Showing 497 of 497 total issues

Rule doesn't have all its properties in alphabetical order.
Open

.form-control:focus {
Severity: Minor
Found in src/pyff/site/static/css/ra21.css by csslint

Use of !important
Open

    max-width: 20% !important;
Severity: Minor
Found in src/pyff/site/static/css/style.css by csslint

Don't use IDs in selectors.
Open

#pyff-saved-choices {
Severity: Minor
Found in src/pyff/site/static/css/style.css by csslint

Fallback color (hex or RGB) should precede RGBA color.
Open

    color: rgba(0,0,0,0.65);
Severity: Minor
Found in src/pyff/site/static/css/ra21.css by csslint

Rule doesn't have all its properties in alphabetical order.
Open

.institution {
Severity: Minor
Found in src/pyff/site/static/css/ra21.css by csslint

Rule doesn't have all its properties in alphabetical order.
Open

.searchaux {
Severity: Minor
Found in src/pyff/site/static/css/ra21.css by csslint

Heading (h3) has already been defined.
Open

.content h1, h2, h3 {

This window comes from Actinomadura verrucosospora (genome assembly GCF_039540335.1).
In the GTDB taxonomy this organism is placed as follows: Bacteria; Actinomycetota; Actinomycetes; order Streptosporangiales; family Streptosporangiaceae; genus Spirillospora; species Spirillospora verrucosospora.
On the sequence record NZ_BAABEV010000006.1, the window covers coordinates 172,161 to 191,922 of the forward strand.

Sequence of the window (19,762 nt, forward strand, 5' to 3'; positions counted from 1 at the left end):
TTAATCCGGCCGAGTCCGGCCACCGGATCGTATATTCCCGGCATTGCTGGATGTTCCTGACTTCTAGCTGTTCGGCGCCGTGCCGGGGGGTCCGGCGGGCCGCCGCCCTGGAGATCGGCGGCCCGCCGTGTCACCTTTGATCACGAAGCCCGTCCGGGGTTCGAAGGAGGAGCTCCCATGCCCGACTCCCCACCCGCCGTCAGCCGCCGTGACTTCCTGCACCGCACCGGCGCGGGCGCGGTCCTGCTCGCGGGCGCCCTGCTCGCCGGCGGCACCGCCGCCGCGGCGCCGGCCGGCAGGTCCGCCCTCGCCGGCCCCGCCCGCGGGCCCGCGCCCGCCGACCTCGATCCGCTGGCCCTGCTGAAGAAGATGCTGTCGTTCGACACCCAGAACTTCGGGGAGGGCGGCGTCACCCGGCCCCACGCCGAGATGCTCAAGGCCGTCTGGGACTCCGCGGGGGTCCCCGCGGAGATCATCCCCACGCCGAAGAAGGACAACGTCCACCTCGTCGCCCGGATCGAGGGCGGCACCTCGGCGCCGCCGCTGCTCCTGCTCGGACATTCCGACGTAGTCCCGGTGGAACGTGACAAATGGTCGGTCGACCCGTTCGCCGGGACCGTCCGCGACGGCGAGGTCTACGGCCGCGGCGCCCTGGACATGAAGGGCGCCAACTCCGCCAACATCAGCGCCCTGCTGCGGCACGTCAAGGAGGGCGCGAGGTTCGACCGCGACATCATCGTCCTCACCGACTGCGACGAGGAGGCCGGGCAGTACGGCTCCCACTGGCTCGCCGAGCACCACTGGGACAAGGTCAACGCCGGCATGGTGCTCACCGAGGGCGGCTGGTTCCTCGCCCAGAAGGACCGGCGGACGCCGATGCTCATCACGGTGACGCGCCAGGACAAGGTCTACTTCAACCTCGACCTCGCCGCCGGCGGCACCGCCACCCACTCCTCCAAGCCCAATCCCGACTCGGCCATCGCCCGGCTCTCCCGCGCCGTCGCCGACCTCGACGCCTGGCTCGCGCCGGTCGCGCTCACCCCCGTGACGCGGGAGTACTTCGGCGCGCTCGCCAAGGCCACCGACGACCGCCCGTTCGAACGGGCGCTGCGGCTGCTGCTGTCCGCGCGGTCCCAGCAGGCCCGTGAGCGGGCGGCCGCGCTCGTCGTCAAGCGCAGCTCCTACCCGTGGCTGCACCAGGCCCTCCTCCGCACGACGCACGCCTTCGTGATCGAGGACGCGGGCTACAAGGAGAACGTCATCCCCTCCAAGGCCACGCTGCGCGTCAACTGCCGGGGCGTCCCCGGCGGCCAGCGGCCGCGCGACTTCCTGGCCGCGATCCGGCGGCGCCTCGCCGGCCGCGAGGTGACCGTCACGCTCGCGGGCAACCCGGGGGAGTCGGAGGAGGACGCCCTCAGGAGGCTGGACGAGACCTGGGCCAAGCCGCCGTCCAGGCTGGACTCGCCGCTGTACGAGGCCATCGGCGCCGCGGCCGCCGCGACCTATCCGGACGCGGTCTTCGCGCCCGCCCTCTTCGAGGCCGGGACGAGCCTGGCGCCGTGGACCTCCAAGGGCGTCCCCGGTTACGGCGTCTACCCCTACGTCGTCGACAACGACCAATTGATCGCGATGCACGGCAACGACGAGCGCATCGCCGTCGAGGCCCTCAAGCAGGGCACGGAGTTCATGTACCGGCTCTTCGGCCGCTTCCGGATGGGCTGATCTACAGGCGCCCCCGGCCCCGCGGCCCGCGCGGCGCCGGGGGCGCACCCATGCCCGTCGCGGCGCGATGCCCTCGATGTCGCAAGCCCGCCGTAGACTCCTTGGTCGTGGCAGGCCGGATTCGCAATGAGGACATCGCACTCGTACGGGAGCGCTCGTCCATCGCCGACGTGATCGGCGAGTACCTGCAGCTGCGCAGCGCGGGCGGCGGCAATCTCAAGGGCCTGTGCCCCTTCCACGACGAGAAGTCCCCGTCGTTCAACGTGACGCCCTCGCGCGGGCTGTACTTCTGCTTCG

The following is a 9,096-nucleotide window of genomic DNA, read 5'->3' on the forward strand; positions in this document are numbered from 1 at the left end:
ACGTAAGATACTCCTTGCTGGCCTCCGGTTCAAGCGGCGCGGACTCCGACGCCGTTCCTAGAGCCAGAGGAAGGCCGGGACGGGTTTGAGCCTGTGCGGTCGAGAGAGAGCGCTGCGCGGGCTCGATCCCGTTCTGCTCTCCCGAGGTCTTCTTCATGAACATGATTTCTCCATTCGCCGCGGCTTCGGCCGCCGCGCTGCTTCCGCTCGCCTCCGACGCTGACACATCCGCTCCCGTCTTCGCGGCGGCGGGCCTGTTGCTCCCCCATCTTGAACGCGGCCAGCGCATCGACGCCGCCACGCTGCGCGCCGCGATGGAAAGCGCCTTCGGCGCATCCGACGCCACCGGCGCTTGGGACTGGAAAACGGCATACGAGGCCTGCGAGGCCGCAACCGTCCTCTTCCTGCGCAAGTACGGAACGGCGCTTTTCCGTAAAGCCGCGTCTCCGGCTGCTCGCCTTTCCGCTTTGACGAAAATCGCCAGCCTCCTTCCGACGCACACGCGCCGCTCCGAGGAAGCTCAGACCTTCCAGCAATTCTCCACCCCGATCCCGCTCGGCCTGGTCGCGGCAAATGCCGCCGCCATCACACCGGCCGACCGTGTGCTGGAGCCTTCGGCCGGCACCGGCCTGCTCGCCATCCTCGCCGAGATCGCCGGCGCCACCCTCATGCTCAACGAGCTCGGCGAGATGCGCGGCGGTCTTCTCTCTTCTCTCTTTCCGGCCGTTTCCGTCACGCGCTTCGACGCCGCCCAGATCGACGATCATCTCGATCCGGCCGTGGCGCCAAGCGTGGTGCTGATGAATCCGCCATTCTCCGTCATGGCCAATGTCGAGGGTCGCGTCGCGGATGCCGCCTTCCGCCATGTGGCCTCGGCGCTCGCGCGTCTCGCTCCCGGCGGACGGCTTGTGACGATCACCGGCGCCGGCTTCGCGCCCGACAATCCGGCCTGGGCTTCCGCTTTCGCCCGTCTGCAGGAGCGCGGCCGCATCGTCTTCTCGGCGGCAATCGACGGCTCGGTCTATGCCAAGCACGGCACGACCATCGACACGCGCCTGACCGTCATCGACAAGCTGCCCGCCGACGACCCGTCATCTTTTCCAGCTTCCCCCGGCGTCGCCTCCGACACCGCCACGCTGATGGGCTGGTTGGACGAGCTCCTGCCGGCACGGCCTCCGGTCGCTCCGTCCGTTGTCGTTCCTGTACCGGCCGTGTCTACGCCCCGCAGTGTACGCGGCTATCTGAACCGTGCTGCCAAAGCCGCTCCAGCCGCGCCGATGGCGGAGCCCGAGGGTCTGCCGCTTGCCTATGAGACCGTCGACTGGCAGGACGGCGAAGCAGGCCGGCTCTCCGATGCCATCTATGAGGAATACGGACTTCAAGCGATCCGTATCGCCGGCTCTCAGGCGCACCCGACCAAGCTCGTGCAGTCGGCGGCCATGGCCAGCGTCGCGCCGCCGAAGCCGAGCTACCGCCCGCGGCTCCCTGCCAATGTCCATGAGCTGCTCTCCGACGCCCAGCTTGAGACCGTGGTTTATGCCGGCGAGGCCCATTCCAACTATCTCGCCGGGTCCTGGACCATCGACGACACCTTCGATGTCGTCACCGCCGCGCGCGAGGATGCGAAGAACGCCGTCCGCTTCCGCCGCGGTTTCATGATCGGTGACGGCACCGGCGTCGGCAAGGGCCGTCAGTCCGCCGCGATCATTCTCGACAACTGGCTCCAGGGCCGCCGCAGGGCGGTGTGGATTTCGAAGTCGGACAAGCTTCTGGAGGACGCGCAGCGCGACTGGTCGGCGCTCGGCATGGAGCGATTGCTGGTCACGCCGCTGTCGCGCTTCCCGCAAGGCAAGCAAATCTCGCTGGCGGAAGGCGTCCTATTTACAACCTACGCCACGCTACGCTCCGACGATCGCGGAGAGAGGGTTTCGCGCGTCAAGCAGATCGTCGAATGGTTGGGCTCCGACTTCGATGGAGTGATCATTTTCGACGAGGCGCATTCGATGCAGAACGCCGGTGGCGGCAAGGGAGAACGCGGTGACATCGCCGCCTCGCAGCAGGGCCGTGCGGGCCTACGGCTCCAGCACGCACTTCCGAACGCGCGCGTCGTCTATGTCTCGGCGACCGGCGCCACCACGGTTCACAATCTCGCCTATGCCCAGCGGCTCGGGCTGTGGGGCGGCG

Severity: Minor
Found in src/pyff/site/static/css/style.css by csslint

Unknown @ rule: @-webkit-viewport.
Open

@-webkit-viewport   { width: device-width; }
Severity: Minor
Found in src/pyff/site/static/css/style.css by csslint

Fallback color (hex or RGB) should precede RGBA color.
Open

    color: rgba(0,0,0,0.65);
Severity: Minor
Found in src/pyff/site/static/css/ra21.css by csslint

Expected '===' and instead saw '=='.
Open

                if (last_refresh == -1 || last_refresh + cache_time < DiscoveryService._now()) {
Severity: Minor
Found in src/pyff/site/static/js/ds-client.js by eslint

Require === and !== (eqeqeq)

It is considered good practice to use the type-safe equality operators === and !== instead of their regular counterparts == and !=.

The reason for this is that == and != do type coercion which follows the rather obscure Abstract Equality Comparison Algorithm. For instance, the following statements are all considered true:

  • [] == false
  • [] == ![]
  • 3 == "03"

If one of those occurs in an innocent-looking statement such as a == b the actual problem is very difficult to spot.